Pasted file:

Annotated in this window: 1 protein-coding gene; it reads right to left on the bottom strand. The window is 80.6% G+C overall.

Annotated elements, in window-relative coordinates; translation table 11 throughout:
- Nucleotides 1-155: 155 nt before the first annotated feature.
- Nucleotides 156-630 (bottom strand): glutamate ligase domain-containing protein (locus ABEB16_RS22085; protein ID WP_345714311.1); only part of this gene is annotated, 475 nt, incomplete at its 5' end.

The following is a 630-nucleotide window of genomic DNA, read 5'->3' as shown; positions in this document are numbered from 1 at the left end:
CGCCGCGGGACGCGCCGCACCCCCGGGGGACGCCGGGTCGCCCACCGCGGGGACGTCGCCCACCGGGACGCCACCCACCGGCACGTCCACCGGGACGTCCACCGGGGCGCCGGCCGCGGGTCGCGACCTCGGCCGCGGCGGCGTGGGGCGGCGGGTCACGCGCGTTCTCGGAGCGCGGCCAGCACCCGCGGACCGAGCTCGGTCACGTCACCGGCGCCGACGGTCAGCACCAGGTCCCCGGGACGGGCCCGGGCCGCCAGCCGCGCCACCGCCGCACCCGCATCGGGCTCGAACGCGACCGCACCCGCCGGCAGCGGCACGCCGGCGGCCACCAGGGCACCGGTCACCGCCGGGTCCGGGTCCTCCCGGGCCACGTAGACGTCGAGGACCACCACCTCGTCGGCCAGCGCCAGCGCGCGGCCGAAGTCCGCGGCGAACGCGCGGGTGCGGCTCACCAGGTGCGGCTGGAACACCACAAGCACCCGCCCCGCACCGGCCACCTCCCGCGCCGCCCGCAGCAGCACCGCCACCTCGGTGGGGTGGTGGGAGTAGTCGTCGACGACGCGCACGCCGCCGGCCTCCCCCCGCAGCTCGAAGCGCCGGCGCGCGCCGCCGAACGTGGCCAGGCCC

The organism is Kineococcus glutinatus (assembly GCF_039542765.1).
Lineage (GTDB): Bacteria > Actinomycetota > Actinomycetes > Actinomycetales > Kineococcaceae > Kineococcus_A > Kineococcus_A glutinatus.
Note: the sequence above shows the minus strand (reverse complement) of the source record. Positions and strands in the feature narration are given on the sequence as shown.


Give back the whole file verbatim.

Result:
Annotated in this window: 1 protein-coding gene; it reads right to left on the bottom strand. The window is 80.6% G+C overall.

Annotated elements, in window-relative coordinates; translation table 11 throughout:
- Nucleotides 1-155: 155 nt before the first annotated feature.
- Nucleotides 156-630 (bottom strand): glutamate ligase domain-containing protein (locus ABEB16_RS22085; protein ID WP_345714311.1); only part of this gene is annotated, 475 nt, incomplete at its 5' end.

The following is a 630-nucleotide window of genomic DNA, read 5'->3' as shown; positions in this document are numbered from 1 at the left end:
CGCCGCGGGACGCGCCGCACCCCCGGGGGACGCCGGGTCGCCCACCGCGGGGACGTCGCCCACCGGGACGCCACCCACCGGCACGTCCACCGGGACGTCCACCGGGGCGCCGGCCGCGGGTCGCGACCTCGGCCGCGGCGGCGTGGGGCGGCGGGTCACGCGCGTTCTCGGAGCGCGGCCAGCACCCGCGGACCGAGCTCGGTCACGTCACCGGCGCCGACGGTCAGCACCAGGTCCCCGGGACGGGCCCGGGCCGCCAGCCGCGCCACCGCCGCACCCGCATCGGGCTCGAACGCGACCGCACCCGCCGGCAGCGGCACGCCGGCGGCCACCAGGGCACCGGTCACCGCCGGGTCCGGGTCCTCCCGGGCCACGTAGACGTCGAGGACCACCACCTCGTCGGCCAGCGCCAGCGCGCGGCCGAAGTCCGCGGCGAACGCGCGGGTGCGGCTCACCAGGTGCGGCTGGAACACCACAAGCACCCGCCCCGCACCGGCCACCTCCCGCGCCGCCCGCAGCAGCACCGCCACCTCGGTGGGGTGGTGGGAGTAGTCGTCGACGACGCGCACGCCGCCGGCCTCCCCCCGCAGCTCGAAGCGCCGGCGCGCGCCGCCGAACGTGGCCAGGCCC

The organism is Kineococcus glutinatus (assembly GCF_039542765.1).
Lineage (GTDB): Bacteria > Actinomycetota > Actinomycetes > Actinomycetales > Kineococcaceae > Kineococcus_A > Kineococcus_A glutinatus.
Note: the sequence above shows the minus strand (reverse complement) of the source record. Positions and strands in the feature narration are given on the sequence as shown.